Legal aid and pro bono programs do address a significant portion of the need. They are, however, under-funded relative to the huge need for civil legal assistance in housing, health, employment and family safety. A study from the federal Legal Services Corp. found that 80 percent of the civil legal needs of low-income people are not being met.
Recognizing the unmet need in 2007, the New Hampshire Supreme Court established an Access to Justice Commission to develop and implement policy initiatives to address gaps in the civil justice system, especially for those unable to afford the cost of legal services.
In articulating the need, I do not mean to minimize the many serious questions around cost, funding and implementation. With money so tight and so many legitimate competing needs, questions must be asked.
Still, as we enter a time of political transition, it is appropriate to set a new agenda, including civil Gideon. Lack of fairness in our civil legal process is a different type of cost with a heavy price tag. Meaningful access to justice requires access to lawyers.
Part-Time Benefits Deserve Benefits Too: Unemployment Benefits Out of Step With Times- 5/15/2008 – Concord Monitor
In a little noticed development, the New Hampshire Legislature recently acted to help a group that rarely gets attention: part-time workers. Lawmakers overwhelmingly passed Senate Bill 502, sponsored by Sen. Maggie Hassan, which extends unemployment benefits to part-time workers.
Business lobbyists did not oppose the bill as all cost estimates were quite modest. It now awaits signature from Gov. John Lynch.
New Hampshire will join 23 other states which provide some benefits to part-time workers who are laid off. The national trend has tilted toward removing part-time restrictions on unemployment benefit eligibility.
It is past time for this recognition. Almost a quarter of New Hampshire workers labor at jobs which offer less than 35 hours a week. Most are long-term workers. Over 70 percent of the part-timers are women. Yet, in most cases, these workers could not qualify unless they stated they were available for full-time work.
The employer community has greatly benefited from the growth of part-time work. Employers gain scheduling flexibility while typically offering lower wages and benefits. More part-timers translate into a savings on overtime costs. It is the rare employer who offers health insurance, vacation or holiday pay to the part-time worker.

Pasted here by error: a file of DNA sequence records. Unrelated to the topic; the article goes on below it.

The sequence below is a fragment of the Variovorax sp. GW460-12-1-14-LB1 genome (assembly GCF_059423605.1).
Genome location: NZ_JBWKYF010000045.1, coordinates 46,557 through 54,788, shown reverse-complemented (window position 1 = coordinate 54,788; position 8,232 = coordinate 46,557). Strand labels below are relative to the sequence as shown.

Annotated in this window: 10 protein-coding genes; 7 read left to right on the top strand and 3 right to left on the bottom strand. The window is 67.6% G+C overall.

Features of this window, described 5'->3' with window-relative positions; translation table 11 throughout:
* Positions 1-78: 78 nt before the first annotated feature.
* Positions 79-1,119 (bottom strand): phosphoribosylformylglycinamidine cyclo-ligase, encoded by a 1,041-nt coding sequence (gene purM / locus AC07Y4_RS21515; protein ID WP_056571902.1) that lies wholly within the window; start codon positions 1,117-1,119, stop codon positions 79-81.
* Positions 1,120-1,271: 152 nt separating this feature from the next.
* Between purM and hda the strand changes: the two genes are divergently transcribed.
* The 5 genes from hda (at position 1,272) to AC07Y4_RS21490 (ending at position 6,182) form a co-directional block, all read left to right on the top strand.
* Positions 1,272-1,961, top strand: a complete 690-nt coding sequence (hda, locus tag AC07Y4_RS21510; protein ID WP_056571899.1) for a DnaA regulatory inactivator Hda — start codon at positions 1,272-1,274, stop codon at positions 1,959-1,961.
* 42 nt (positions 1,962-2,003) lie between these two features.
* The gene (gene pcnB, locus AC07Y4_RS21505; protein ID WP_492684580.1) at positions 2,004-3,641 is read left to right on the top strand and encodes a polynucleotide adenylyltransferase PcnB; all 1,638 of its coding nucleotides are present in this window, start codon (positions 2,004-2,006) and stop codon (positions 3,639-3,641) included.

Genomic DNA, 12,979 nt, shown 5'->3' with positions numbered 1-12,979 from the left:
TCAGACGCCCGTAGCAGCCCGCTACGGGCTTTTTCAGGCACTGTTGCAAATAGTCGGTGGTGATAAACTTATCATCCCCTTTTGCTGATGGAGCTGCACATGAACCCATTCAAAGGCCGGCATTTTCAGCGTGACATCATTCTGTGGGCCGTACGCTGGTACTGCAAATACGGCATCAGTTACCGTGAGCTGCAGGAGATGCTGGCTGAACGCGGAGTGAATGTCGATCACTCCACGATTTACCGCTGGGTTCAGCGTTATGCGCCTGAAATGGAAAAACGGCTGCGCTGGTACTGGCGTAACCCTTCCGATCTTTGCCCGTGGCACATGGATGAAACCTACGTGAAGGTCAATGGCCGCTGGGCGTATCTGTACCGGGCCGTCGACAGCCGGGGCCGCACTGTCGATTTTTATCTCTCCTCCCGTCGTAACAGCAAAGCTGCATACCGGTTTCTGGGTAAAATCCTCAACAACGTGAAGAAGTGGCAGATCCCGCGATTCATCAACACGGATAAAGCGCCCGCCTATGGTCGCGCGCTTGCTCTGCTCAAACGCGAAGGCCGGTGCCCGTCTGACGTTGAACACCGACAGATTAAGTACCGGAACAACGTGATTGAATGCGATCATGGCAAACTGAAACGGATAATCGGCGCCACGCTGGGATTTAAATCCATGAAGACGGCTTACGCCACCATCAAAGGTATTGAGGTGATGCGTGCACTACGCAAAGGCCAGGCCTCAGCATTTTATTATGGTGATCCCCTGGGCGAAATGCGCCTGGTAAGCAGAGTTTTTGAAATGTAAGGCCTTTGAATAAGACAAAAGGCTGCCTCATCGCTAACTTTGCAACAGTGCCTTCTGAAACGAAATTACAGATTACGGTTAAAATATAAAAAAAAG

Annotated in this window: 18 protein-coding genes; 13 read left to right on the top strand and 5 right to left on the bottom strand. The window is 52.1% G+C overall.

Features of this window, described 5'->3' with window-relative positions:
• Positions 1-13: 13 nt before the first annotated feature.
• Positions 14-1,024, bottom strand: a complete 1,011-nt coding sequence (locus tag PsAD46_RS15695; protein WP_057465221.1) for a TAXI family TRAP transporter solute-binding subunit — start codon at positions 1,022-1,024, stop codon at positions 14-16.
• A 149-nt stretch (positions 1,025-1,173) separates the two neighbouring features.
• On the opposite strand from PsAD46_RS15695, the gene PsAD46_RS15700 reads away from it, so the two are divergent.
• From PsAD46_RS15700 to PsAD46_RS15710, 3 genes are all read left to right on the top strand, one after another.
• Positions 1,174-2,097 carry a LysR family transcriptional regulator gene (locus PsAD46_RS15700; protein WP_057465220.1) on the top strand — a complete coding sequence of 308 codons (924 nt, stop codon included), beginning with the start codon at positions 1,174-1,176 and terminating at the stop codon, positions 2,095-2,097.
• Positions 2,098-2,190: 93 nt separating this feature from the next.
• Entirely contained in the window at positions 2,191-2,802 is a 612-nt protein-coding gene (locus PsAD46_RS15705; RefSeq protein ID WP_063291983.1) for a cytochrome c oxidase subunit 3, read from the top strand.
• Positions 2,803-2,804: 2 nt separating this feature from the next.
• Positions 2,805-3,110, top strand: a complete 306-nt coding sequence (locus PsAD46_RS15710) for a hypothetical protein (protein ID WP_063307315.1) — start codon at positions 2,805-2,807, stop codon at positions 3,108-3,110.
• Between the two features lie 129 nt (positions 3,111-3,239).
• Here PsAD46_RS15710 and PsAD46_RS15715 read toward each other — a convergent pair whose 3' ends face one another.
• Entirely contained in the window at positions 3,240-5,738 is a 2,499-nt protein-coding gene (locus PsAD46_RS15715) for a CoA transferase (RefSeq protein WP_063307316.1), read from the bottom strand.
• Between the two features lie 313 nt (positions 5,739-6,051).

Part-time work is a mixed bag for the worker. Much depends on whether it is a voluntary choice. For those juggling work and family responsibilities, a shorter schedule may be a blessing. However, many other workers would prefer full-time jobs if they were available.
Over the past 30 years, a new feature in job growth as been the creation of involuntary part-time employment. These jobs have turned job security into a memory and have reduced worker bargaining power. Labor economist Chris Tilly, author of a book entitled Half A Job, has argued that employers have created part-time jobs to meet their own needs, not to respond to employees’ needs.
The unemployment insurance program has been slow to modernize and acknowledge the changes that have occurred in the labor market. Unemployment insurance is a product of the 1930s. At that time, the model or norm was a male breadwinner employed full-time in the manufacturing sector. The expectation was a wife who did not work. She stayed home with the kids.
The architects of unemployment insurance could never have anticipated the tremendous increase in the number of women in the workforce, the huge growth of two-earner families, or the increasing share of low-wage part-time jobs that characterize our economy. Though, at this point, these are hardly new trends.
New Hampshire has been fortunate that both the Legislature and our state Employment Security, under Commissioner Richard Brothers, have shown a willingness to modernize and consider change which reflects a 21st century labor market.
Brothers, to his credit, championed the part-time bill. This is a contrast with previous Employment Security commissioners who had a hard time with almost any concept of change.
Our current recession makes the part-time legislation particularly timely. It should help more of the low-wage workers who typically have not collected in our state. New Hampshire has had a long tradition of low recipiency for those potentially eligible for unemployment benefits.
The broader context for the part-time issue is how working people are being brutally squeezed now on all fronts. Part-timers have been an almost invisible constituency within labor, rating little media coverage. It is great to see the Legislature stand up to help such an ignored group.